Diversity in Education: Why We Need to Learn From Our Kids by Danzel Blash
As I write this in March of 2018, Congress is deadlocked on negotiating an agreement for a segment of Americans known as “Dreamers” to have permanent residency in the U.S. The stories of Dreamers often get overshadowed by political agendas, and thus we lose sight of the people being affected.
I am reminded of my time working in a South Bronx Head-Start. On any given day, you could walk into one of our classrooms and you would not see labels titled “Dreamers.” You would see a diverse group of children playing amongst each other, whether it’s building zoos for their animals or building ramps to launch monster trucks. These children are problem solving, together. What was once an assortment of magnets and blocks are now structures and tools. When free play is over and hands are washed, the children sit and have lunch and talk and laugh, together.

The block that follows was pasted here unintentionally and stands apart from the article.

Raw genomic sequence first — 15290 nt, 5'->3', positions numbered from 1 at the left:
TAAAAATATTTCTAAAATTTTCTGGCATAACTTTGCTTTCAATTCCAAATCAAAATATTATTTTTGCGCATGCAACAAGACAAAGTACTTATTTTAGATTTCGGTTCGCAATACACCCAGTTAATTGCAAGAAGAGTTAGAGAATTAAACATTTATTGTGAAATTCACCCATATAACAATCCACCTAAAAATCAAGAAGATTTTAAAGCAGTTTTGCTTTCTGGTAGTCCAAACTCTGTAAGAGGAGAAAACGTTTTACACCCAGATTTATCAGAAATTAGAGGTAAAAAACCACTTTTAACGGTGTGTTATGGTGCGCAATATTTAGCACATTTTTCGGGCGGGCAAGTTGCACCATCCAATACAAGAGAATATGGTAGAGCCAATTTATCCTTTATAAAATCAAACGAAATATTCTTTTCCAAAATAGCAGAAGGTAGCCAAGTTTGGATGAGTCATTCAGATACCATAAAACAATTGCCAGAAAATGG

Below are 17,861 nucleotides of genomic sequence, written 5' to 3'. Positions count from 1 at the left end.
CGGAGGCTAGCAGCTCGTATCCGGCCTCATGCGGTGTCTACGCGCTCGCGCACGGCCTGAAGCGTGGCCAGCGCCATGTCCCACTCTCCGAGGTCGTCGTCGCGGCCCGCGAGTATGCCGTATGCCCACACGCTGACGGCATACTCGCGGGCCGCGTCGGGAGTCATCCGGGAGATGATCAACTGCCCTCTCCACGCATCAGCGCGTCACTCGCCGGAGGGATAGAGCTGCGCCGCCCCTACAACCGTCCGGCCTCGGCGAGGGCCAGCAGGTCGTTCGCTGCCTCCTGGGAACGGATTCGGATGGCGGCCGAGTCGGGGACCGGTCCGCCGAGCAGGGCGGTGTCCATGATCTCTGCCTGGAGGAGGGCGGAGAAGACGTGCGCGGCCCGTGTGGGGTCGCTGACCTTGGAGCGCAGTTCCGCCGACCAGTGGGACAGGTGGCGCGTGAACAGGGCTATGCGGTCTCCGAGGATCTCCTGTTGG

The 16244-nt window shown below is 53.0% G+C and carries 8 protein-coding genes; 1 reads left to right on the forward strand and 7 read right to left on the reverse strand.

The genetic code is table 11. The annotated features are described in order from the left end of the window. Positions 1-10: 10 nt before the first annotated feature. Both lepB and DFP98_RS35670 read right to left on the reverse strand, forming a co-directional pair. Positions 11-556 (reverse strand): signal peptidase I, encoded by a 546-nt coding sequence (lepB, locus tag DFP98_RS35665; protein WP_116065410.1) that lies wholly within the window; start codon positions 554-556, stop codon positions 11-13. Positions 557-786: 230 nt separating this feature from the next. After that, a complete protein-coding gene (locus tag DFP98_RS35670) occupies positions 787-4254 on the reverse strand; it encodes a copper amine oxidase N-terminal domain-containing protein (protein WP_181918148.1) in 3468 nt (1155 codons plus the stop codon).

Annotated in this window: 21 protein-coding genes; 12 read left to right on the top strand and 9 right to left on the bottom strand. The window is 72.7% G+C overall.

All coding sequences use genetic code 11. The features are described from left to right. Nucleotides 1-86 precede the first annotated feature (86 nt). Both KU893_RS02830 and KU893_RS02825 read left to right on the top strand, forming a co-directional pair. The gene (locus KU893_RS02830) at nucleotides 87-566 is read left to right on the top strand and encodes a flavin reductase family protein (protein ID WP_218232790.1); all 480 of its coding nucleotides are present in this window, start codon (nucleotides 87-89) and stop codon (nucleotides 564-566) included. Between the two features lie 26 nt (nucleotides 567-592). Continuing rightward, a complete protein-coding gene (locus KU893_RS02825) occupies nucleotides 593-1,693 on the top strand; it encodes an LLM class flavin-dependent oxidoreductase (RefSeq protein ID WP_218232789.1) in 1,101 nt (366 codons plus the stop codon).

This is what is important about diversity in early childhood play: the realization that cooperation with each other achieves more. Furthermore, it is the realization that deep down, we are all the same. These children are building friendships and experiences that will shape, and improve, the future of our nation, a nation of inclusivity.
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